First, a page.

Charlie Martin, Late-Blooming Athlete: Week 2 – ‘Quality of Life’ and ‘The Un-Calloused Butt Mystery’
Make sure what you do in the gym has an answer to “Why?” first.
February 15, 2013 - 6:25 am
Butts are not supposed to be weight-bearing surfaces. Feet and hands are. And you are supposed to use the below position for active rest or for getting yourself down and up:
Indeed, what you see in the above picture is normal, healthy human range of motion. Just about everyone alive prior to the spread of chairs had this range of motion. Today, you typically only see this among people heavily involved in certain activities, like martial arts.
Think about what mobility issues generally plague the elderly: getting in and out of a car, or a chair, or picking things up off the ground. Or, in more serious situations, picking themselves up off the ground. Now, think about how much better their lives would be if they could competently do full squats.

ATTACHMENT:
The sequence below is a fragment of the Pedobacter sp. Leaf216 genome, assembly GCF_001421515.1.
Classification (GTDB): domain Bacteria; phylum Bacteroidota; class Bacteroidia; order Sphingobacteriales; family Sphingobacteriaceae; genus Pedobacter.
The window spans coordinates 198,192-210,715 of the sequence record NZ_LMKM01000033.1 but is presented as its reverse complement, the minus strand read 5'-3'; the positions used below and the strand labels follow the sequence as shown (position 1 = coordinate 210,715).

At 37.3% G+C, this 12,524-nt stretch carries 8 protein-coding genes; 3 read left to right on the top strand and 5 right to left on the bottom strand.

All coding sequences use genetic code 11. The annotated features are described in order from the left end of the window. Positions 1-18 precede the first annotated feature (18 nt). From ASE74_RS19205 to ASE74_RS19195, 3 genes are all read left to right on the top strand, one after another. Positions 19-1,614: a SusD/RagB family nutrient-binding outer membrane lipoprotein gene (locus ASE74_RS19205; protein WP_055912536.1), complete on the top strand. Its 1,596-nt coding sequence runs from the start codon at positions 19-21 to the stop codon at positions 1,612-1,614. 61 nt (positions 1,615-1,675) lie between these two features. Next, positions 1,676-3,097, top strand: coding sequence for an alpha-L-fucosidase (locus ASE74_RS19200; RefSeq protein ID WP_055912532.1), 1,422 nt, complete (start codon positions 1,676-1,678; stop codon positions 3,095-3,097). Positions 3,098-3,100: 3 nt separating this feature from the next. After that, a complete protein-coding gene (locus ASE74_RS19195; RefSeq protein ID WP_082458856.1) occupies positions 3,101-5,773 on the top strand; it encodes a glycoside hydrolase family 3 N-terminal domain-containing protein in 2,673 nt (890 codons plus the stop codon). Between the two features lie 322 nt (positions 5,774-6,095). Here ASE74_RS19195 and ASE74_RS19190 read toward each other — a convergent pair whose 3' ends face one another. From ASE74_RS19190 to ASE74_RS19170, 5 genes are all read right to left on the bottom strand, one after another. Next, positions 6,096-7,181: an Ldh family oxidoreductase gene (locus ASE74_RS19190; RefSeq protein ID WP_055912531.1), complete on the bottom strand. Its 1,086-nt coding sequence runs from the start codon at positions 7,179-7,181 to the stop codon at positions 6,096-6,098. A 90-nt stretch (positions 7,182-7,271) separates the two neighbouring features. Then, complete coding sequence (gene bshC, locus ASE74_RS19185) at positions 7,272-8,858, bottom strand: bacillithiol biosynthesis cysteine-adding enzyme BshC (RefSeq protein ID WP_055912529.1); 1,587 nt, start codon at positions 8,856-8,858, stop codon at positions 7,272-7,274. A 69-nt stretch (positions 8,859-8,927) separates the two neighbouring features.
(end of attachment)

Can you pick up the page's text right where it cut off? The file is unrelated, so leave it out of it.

Listen up, Brad from Newark: among other things, “functional” movements are A) movements invented by your genes, not by people, and B) movements that a proficiency with is necessary for quality of life.
You could live well now without being able to do full squats, but you most definitely could not 100,000 years ago. And you still could definitely have a safer adulthood today if you can do them.
If you don’t do anything at the gym for the rest or your life besides attempt to master the squat — doing it fast, and repeatedly for different intervals of time, and with increasing weight, and with a full range of motion — you will still be an incredibly fit person, and more ready for the demands of life and of aging.